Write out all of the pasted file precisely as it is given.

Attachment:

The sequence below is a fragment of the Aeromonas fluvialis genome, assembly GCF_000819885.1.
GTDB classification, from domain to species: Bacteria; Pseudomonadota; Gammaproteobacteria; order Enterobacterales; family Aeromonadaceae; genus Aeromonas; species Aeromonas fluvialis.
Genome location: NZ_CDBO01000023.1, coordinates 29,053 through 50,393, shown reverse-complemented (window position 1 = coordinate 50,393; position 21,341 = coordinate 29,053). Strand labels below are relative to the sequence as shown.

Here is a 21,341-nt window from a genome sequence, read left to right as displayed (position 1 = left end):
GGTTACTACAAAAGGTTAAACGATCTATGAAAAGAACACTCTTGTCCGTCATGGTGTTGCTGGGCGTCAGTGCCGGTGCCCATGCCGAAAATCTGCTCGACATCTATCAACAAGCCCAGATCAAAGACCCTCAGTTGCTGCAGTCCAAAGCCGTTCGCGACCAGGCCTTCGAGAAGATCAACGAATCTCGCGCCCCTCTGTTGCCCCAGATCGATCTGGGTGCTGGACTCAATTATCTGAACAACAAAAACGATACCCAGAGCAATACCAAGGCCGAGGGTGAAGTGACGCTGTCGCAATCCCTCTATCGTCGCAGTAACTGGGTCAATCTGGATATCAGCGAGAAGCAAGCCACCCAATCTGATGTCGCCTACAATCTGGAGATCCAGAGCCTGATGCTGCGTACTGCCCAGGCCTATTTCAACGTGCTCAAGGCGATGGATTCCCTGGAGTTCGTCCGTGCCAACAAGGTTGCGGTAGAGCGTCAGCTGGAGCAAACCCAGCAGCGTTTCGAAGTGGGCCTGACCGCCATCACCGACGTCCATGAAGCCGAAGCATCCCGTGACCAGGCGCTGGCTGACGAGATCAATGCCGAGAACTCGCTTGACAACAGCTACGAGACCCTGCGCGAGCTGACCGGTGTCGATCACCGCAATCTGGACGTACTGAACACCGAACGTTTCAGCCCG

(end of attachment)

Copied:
The sequence below is a fragment of the Aeromonas fluvialis genome, assembly GCF_000819885.1.
GTDB classification, from domain to species: Bacteria; Pseudomonadota; Gammaproteobacteria; order Enterobacterales; family Aeromonadaceae; genus Aeromonas; species Aeromonas fluvialis.
Genome location: NZ_CDBO01000023.1, coordinates 29,053 through 50,393, shown reverse-complemented (window position 1 = coordinate 50,393; position 21,341 = coordinate 29,053). Strand labels below are relative to the sequence as shown.

Here is a 21,341-nt window from a genome sequence, read left to right as displayed (position 1 = left end):
GGTTACTACAAAAGGTTAAACGATCTATGAAAAGAACACTCTTGTCCGTCATGGTGTTGCTGGGCGTCAGTGCCGGTGCCCATGCCGAAAATCTGCTCGACATCTATCAACAAGCCCAGATCAAAGACCCTCAGTTGCTGCAGTCCAAAGCCGTTCGCGACCAGGCCTTCGAGAAGATCAACGAATCTCGCGCCCCTCTGTTGCCCCAGATCGATCTGGGTGCTGGACTCAATTATCTGAACAACAAAAACGATACCCAGAGCAATACCAAGGCCGAGGGTGAAGTGACGCTGTCGCAATCCCTCTATCGTCGCAGTAACTGGGTCAATCTGGATATCAGCGAGAAGCAAGCCACCCAATCTGATGTCGCCTACAATCTGGAGATCCAGAGCCTGATGCTGCGTACTGCCCAGGCCTATTTCAACGTGCTCAAGGCGATGGATTCCCTGGAGTTCGTCCGTGCCAACAAGGTTGCGGTAGAGCGTCAGCTGGAGCAAACCCAGCAGCGTTTCGAAGTGGGCCTGACCGCCATCACCGACGTCCATGAAGCCGAAGCATCCCGTGACCAGGCGCTGGCTGACGAGATCAATGCCGAGAACTCGCTTGACAACAGCTACGAGACCCTGCGCGAGCTGACCGGTGTCGATCACCGCAATCTGGACGTACTGAACACCGAACGTTTCAGCCCG